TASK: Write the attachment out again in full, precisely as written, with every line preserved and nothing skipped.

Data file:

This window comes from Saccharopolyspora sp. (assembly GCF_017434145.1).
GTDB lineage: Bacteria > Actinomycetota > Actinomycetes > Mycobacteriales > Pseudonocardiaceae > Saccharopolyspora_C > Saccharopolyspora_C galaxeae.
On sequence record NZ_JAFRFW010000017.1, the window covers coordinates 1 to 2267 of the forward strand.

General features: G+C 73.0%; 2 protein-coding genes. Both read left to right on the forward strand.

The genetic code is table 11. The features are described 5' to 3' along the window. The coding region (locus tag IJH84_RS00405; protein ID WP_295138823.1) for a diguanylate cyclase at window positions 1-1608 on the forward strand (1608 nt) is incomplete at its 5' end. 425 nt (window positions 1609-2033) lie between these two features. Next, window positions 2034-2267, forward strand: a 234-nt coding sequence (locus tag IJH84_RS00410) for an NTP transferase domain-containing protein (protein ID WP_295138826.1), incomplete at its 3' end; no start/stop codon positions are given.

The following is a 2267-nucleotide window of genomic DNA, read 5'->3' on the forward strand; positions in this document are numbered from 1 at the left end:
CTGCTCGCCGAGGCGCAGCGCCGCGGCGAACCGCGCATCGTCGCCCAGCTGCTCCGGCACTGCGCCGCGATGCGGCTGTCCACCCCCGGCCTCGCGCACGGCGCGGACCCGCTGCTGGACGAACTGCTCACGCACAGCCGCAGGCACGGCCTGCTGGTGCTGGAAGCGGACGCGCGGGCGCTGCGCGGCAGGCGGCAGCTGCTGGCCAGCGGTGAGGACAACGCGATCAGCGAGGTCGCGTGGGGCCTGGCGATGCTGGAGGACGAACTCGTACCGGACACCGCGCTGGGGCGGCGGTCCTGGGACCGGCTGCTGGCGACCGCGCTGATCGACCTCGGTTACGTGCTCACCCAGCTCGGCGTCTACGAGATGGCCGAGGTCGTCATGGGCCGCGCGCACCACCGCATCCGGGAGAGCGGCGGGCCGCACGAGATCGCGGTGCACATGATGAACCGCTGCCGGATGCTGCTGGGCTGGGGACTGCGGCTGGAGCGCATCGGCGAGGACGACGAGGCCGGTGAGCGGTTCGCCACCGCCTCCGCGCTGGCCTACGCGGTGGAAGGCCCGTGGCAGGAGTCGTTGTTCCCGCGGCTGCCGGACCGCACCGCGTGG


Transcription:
This window comes from Saccharopolyspora sp. (assembly GCF_017434145.1).
GTDB lineage: Bacteria > Actinomycetota > Actinomycetes > Mycobacteriales > Pseudonocardiaceae > Saccharopolyspora_C > Saccharopolyspora_C galaxeae.
On sequence record NZ_JAFRFW010000017.1, the window covers coordinates 1 to 2267 of the forward strand.

General features: G+C 73.0%; 2 protein-coding genes. Both read left to right on the forward strand.

The genetic code is table 11. The features are described 5' to 3' along the window. The coding region (locus tag IJH84_RS00405; protein ID WP_295138823.1) for a diguanylate cyclase at window positions 1-1608 on the forward strand (1608 nt) is incomplete at its 5' end. 425 nt (window positions 1609-2033) lie between these two features. Next, window positions 2034-2267, forward strand: a 234-nt coding sequence (locus tag IJH84_RS00410) for an NTP transferase domain-containing protein (protein ID WP_295138826.1), incomplete at its 3' end; no start/stop codon positions are given.

The following is a 2267-nucleotide window of genomic DNA, read 5'->3' on the forward strand; positions in this document are numbered from 1 at the left end:
CTGCTCGCCGAGGCGCAGCGCCGCGGCGAACCGCGCATCGTCGCCCAGCTGCTCCGGCACTGCGCCGCGATGCGGCTGTCCACCCCCGGCCTCGCGCACGGCGCGGACCCGCTGCTGGACGAACTGCTCACGCACAGCCGCAGGCACGGCCTGCTGGTGCTGGAAGCGGACGCGCGGGCGCTGCGCGGCAGGCGGCAGCTGCTGGCCAGCGGTGAGGACAACGCGATCAGCGAGGTCGCGTGGGGCCTGGCGATGCTGGAGGACGAACTCGTACCGGACACCGCGCTGGGGCGGCGGTCCTGGGACCGGCTGCTGGCGACCGCGCTGATCGACCTCGGTTACGTGCTCACCCAGCTCGGCGTCTACGAGATGGCCGAGGTCGTCATGGGCCGCGCGCACCACCGCATCCGGGAGAGCGGCGGGCCGCACGAGATCGCGGTGCACATGATGAACCGCTGCCGGATGCTGCTGGGCTGGGGACTGCGGCTGGAGCGCATCGGCGAGGACGACGAGGCCGGTGAGCGGTTCGCCACCGCCTCCGCGCTGGCCTACGCGGTGGAAGGCCCGTGGCAGGAGTCGTTGTTCCCGCGGCTGCCGGACCGCACCGCGTGG